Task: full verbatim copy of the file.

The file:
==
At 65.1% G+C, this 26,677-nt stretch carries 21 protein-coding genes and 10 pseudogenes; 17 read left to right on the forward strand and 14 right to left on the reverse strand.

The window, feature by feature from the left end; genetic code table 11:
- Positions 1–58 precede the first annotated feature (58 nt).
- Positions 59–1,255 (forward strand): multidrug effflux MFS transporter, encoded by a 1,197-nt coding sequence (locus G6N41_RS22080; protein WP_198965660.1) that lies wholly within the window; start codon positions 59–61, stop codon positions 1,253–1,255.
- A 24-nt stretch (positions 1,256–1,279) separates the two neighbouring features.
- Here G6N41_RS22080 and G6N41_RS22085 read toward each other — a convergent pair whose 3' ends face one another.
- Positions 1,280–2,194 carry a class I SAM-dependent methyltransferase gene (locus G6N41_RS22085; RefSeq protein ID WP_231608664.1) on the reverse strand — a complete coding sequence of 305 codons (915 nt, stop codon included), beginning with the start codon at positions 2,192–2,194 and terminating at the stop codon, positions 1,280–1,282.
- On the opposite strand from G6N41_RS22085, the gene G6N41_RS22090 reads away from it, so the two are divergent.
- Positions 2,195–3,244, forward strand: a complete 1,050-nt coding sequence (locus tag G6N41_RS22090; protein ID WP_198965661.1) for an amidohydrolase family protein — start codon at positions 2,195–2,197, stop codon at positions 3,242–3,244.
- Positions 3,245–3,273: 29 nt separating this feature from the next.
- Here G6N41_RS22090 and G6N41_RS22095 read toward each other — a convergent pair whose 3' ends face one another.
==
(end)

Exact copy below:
At 65.1% G+C, this 26,677-nt stretch carries 21 protein-coding genes and 10 pseudogenes; 17 read left to right on the forward strand and 14 right to left on the reverse strand.

The window, feature by feature from the left end; genetic code table 11:
- Positions 1–58 precede the first annotated feature (58 nt).
- Positions 59–1,255 (forward strand): multidrug effflux MFS transporter, encoded by a 1,197-nt coding sequence (locus G6N41_RS22080; protein WP_198965660.1) that lies wholly within the window; start codon positions 59–61, stop codon positions 1,253–1,255.
- A 24-nt stretch (positions 1,256–1,279) separates the two neighbouring features.
- Here G6N41_RS22080 and G6N41_RS22085 read toward each other — a convergent pair whose 3' ends face one another.
- Positions 1,280–2,194 carry a class I SAM-dependent methyltransferase gene (locus G6N41_RS22085; RefSeq protein ID WP_231608664.1) on the reverse strand — a complete coding sequence of 305 codons (915 nt, stop codon included), beginning with the start codon at positions 2,192–2,194 and terminating at the stop codon, positions 1,280–1,282.
- On the opposite strand from G6N41_RS22085, the gene G6N41_RS22090 reads away from it, so the two are divergent.
- Positions 2,195–3,244, forward strand: a complete 1,050-nt coding sequence (locus tag G6N41_RS22090; protein ID WP_198965661.1) for an amidohydrolase family protein — start codon at positions 2,195–2,197, stop codon at positions 3,242–3,244.
- Positions 3,245–3,273: 29 nt separating this feature from the next.
- Here G6N41_RS22090 and G6N41_RS22095 read toward each other — a convergent pair whose 3' ends face one another.